Billionaire John Paulson, one of Sprint Nextel Corp.s biggest investors, said he favors a $25.5 billion takeover proposal from Dish Network Corp. over a board-endorsed bid by SoftBank Corp.
Dish is contributing valuable spectrum, 14 million subscribers, cost synergies and revenue synergies, Paulson said. Dish needs to firm up the financing, but its a compelling offer.
The endorsement from Paulson whose New York-based hedge fund Paulson & Co. owns about 4.2 percent of Sprint shares, according to data compiled by Bloomberg adds momentum to Dishs pursuit of Sprint, the third-largest U.S. mobile phone company. Dish chairman Charlie Ergen seeks control of Sprint to convert his satellite TV company into a wireless juggernaut.
Another Sprint shareholder, Omega Advisors Inc., also said it preferred the Dish offer to SoftBanks. Omega holds a 1.9 percent stake in Sprint, according to data compiled by Bloomberg.
We respect Charlie Ergen and think he will do an excellent job for the Sprint and Dish shareholders, Leon Cooperman, Omegas chief executive officer, said Wednesday in an e-mail.
Sprint, based in Overland Park, agreed in October to a $20 billion deal that would give Tokyo-based SoftBank a 70 percent stake. The Japanese mobile phone companys proposal has superior short- and long-term benefits compared with Dishs highly conditional preliminary proposal, SoftBank said.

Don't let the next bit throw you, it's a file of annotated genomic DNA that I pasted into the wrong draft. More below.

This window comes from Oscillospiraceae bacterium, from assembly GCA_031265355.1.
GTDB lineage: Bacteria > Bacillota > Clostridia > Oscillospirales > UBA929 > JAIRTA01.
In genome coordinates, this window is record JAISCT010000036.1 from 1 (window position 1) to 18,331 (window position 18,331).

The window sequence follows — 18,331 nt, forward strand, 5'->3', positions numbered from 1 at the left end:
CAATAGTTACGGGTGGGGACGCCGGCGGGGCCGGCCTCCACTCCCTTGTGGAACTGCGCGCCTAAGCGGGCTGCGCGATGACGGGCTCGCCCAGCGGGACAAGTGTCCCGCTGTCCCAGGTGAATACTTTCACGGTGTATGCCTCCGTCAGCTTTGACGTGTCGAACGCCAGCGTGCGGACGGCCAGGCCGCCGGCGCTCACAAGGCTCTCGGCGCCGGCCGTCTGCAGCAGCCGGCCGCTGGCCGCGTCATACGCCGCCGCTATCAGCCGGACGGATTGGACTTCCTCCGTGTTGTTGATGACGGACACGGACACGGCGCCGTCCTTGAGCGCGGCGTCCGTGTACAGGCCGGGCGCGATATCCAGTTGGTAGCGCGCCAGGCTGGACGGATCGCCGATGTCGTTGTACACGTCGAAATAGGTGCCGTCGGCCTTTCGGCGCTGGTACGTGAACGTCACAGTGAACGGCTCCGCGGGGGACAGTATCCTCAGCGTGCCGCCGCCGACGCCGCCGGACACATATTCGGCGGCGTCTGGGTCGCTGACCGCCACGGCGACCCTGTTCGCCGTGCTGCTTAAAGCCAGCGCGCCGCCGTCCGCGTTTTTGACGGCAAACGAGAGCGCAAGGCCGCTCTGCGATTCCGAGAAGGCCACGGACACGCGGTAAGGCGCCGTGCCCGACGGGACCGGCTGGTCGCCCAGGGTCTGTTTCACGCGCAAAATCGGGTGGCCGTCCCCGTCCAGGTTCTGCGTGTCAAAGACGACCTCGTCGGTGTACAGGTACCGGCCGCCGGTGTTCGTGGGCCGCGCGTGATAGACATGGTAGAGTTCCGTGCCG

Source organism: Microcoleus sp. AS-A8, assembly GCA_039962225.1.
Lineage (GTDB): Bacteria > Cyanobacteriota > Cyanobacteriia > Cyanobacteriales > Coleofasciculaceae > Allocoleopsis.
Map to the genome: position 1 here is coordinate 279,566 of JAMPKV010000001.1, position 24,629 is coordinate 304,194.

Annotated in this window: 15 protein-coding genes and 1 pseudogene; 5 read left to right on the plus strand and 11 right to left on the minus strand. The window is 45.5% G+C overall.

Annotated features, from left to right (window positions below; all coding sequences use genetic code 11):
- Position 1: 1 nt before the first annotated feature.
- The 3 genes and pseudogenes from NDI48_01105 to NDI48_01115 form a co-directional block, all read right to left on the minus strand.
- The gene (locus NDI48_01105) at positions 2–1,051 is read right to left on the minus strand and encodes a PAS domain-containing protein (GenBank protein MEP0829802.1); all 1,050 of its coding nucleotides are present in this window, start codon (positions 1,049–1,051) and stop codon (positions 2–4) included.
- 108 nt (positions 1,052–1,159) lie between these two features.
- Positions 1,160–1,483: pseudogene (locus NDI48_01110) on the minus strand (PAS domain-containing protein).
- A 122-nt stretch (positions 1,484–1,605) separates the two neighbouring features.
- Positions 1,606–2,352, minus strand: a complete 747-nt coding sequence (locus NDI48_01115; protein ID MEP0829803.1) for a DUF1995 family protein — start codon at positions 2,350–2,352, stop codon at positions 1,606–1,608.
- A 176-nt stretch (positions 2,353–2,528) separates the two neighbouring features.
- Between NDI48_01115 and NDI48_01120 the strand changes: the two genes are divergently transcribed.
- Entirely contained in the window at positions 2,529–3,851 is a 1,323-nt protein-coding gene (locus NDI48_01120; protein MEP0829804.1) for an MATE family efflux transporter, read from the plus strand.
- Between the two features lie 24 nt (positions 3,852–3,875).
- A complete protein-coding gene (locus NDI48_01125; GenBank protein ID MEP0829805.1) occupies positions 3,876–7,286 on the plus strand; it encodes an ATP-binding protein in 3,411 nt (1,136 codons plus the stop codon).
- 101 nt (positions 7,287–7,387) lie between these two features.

Paulson said: Dish and SoftBank are both successful companies with great track records led by strong leaders. Ergen seems fully committed. It will be interesting to see how the Sprint board and SoftBank respond.
Bill White, a spokesman for Sprint, declined to comment on the Paulson statement. The company said this week in a statement that its board will evaluate the offer from Dish, which is based in Englewood, Colo.
Dish is offering Sprints owners $4.76 in cash and 0.05953 shares of Dish for each Sprint share, a stake that would represent about 32 percent of the combined company. Based on Dishs $37.63 stock price at the end of last week, the bid was valued at $7 a share when it was announced this week. Dish said the offer is a 13 percent premium to the implied value of SoftBanks deal, which is also a combination of cash and stock.
SoftBank president Masayoshi Son would need to boost the cash portion of his offer for the No. 3 U.S. wireless carrier by as much as $2 billion to match Dish, said Christopher Larsen, an analyst at Piper Jaffray & Co., in a report.
Last week, SoftBank began marketing $2 billion of bonds in the U.S. and Europe. The company may sell seven-year notes denominated in dollars and euros this week, according to a person familiar with the transaction. The bonds may yield 4.5 to 4.75 percent.